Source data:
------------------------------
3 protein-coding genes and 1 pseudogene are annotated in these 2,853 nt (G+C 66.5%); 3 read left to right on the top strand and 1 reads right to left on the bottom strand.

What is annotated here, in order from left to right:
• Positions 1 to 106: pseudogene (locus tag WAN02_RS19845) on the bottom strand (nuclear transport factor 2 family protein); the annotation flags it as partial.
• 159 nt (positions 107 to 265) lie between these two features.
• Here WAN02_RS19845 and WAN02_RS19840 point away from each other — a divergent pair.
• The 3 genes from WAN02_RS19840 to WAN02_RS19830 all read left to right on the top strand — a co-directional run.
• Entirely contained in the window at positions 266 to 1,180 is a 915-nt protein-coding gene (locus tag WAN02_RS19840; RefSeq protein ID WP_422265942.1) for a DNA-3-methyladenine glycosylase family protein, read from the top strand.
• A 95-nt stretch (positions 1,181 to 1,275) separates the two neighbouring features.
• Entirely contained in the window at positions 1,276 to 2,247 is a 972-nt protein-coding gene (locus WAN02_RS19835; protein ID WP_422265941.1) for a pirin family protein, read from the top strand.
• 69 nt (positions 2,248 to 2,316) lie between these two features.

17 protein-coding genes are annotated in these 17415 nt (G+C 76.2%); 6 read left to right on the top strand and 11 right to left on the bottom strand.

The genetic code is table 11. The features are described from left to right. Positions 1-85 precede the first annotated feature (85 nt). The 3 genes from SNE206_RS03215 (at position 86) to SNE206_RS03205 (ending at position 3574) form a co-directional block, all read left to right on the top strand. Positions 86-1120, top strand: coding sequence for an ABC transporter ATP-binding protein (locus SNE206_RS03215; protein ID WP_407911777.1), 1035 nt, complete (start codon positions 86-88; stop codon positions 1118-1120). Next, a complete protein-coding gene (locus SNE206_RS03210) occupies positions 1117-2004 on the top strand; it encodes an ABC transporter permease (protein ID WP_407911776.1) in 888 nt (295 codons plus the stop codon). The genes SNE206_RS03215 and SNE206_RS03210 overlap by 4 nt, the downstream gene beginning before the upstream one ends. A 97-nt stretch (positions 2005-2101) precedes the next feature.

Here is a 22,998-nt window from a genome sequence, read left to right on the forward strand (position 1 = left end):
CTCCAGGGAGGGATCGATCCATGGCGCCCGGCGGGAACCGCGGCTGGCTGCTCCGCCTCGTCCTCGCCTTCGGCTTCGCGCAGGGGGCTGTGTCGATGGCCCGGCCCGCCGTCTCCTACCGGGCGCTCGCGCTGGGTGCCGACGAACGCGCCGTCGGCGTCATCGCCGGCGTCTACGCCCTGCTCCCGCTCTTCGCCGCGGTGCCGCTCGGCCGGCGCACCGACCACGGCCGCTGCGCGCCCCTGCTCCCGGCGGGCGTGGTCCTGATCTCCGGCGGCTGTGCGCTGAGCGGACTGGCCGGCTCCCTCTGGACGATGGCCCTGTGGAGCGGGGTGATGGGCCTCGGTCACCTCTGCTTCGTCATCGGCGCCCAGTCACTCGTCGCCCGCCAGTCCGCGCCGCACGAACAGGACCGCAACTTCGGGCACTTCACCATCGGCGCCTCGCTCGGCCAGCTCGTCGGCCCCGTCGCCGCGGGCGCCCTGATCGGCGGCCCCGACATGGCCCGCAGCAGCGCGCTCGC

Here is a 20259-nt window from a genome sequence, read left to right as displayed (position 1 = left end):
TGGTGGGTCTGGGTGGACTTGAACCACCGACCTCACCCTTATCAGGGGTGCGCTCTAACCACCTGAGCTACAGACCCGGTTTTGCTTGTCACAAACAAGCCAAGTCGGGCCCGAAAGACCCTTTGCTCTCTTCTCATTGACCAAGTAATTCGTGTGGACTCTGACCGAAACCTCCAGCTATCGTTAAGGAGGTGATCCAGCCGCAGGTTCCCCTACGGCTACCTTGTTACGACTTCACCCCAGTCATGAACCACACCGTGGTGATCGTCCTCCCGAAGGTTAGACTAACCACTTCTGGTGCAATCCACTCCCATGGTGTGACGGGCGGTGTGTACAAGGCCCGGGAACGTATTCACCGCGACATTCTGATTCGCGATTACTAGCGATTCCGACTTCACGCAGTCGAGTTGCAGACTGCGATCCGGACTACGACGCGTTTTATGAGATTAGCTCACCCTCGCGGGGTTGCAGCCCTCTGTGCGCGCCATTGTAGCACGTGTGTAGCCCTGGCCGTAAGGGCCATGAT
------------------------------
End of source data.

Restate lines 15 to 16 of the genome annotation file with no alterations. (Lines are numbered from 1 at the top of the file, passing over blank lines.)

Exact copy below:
Here is a 20259-nt window from a genome sequence, read left to right as displayed (position 1 = left end):
TGGTGGGTCTGGGTGGACTTGAACCACCGACCTCACCCTTATCAGGGGTGCGCTCTAACCACCTGAGCTACAGACCCGGTTTTGCTTGTCACAAACAAGCCAAGTCGGGCCCGAAAGACCCTTTGCTCTCTTCTCATTGACCAAGTAATTCGTGTGGACTCTGACCGAAACCTCCAGCTATCGTTAAGGAGGTGATCCAGCCGCAGGTTCCCCTACGGCTACCTTGTTACGACTTCACCCCAGTCATGAACCACACCGTGGTGATCGTCCTCCCGAAGGTTAGACTAACCACTTCTGGTGCAATCCACTCCCATGGTGTGACGGGCGGTGTGTACAAGGCCCGGGAACGTATTCACCGCGACATTCTGATTCGCGATTACTAGCGATTCCGACTTCACGCAGTCGAGTTGCAGACTGCGATCCGGACTACGACGCGTTTTATGAGATTAGCTCACCCTCGCGGGGTTGCAGCCCTCTGTGCGCGCCATTGTAGCACGTGTGTAGCCCTGGCCGTAAGGGCCATGAT